Types of Renko Charts – Read Renko Charts more accurately

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Renko charts, despite their simplicity can be disastrous if a trader does not have a proper understanding of how the Renko charts’ boxes are plotted. In the previous article, I mentioned how Renko charts can be configured based on the box size. In this article, I will show you how to read the Renko charts. By the end of the article, you will learn how the Renko boxes are plotted on the chart, regardless of the charting or trading platform that you use.

Types of Renko Charts

There are two primary ways how Renko charts are plotted. Let’s explore these two types of Renko charts and see how the Renko chart is plotted differently.

  • Period Close
  • Price movement

The table below shows a summary of differences between the two types:

Period Close Price Movement
Plots Renko box based on closing price of the period (H1, H4, D1) Plots Renko box based on price movement
More suitable for long term trade and technical analysis Best works with short term markets
Indicator based trading shows considerable lag Indicator based trading is more suited
Similar to swing trading  Similar to scalping

Period Close – Renko Charts

The Period close type of Renko chart is considered to be the more traditional approach to plotting Renko charts. In this type, a Renko box is plotted based on the closing price of a period that you select. The most common period selected is the Daily chart, but it can also be configured to a H4 or H1 closing prices as well. The irony here is that despite the fact that Renko charts are not time dependent, the closing prices are. However, in ranging markets when price fails to close “x” pips to print a new Renko box, traders will find the difference.

The best way to illustrate the Period Close type of Renko chart is with an example.

The following chart below from plots the Renko boxes based on the daily close (it can also be configured to H4 or H1 close as well, but requires a subscription).

The chart below shows the EURCAD Renko Chart, configured to a 50 pip close. The Renko box of interest is the one marked with an open/close of 1.41299 and 1.40799.

Renko Chart based on period close

Renko Chart based on period close

If we compare this price level with a traditional candlestick chart, we can see how the Renko chart is plotting prices.

Daily Close - Candlestick Chart

Daily Close – Candlestick Chart

Here, we notice that the bearish Renko bar was plotted after the bearish long candlestick closed below 1.40799. The second candle with a small body closed back above 1.40799. The high was almost the same 50 pip move, but the Renko chart did not plot a new bullish Renko brick as we would need a 100 pip move to plot the reversal brick on Renko charts.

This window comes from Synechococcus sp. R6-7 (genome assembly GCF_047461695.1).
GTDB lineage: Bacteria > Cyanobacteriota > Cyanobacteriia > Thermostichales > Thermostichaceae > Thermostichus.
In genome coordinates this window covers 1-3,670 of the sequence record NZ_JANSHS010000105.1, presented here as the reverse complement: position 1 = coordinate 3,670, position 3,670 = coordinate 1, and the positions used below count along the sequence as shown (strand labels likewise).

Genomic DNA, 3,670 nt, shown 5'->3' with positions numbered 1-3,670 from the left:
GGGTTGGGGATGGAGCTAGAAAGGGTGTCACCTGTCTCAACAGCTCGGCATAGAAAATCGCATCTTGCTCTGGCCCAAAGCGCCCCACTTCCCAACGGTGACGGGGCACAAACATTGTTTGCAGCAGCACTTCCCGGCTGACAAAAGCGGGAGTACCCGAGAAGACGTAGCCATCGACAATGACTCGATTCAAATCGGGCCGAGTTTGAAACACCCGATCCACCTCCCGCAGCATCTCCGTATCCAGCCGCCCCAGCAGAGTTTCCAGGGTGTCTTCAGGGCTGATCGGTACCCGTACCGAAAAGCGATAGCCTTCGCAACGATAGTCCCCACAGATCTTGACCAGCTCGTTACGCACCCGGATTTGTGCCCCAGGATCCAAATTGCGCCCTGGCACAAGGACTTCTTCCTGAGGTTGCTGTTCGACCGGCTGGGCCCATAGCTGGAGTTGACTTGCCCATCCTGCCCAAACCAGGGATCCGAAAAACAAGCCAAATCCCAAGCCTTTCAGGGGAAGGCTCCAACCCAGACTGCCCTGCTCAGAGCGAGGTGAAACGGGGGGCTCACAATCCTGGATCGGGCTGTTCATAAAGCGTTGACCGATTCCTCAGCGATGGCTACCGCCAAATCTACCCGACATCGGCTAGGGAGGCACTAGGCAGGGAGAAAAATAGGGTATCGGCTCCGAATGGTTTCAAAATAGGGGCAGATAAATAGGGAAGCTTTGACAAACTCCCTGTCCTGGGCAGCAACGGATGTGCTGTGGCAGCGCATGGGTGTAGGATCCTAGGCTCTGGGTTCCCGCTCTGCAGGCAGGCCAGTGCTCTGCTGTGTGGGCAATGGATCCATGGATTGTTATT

Despite the fact that price reversed again below 1.41299, there was no new Renko brick formed.

Price Movement – Renko Charts

In this type of Renko charting, Renko charts are not dependent on closing prices but rather on the price move itself. For example, for every 50 pip move a new Renko brick is plotted, regardless of the closing price. This method of Renko charting gives rise to many Renko bricks and is more dynamic in nature as it is calculated on price movements rather than closing price.

The chart below shows the regular candlestick chart (daily) for USDCAD. The two price levels of interest are 1.096 and 1.0935. Notice how price has been mostly ranging in the traditional chart.

Regular Candlestick Chart

Regular Candlestick Chart

The next chart below shows the USDCAD 5pip Renko box. Here, we notice how the Renko bricks have been plotted, every time price moved back and forth 5 pips within the 25 pip range.

Renko Chart based on price movement

Renko Chart based on price movement

Renko Charting Types – Does it really matter?

Yes, it actually does. The price movement based Renko charts plot differently compared to a period close type of Renko chart plotting. This means technical analysis and especially indicator based Renko trading systems will differ vastly with the above two types of Renko charting.

However, the differences between these two types of Renko charts do mean that traders can scalp the markets. Obvious from the differences, the price movement type of Renko charts can be used for scalping purposes, whereas the period close type of Renko charts is somewhat akin to trading based of daily closing price for example, ideally suited for swing traders.

It is unfortunate that most traders who claim to trade with Renko charts fail to recognize this simple yet trade altering truth about Renko charts.

The next time you open your Renko charts, spare a few minutes to figure out how your charting or trading platform is calculating the Renko boxes which would help in approaching the markets accordingly.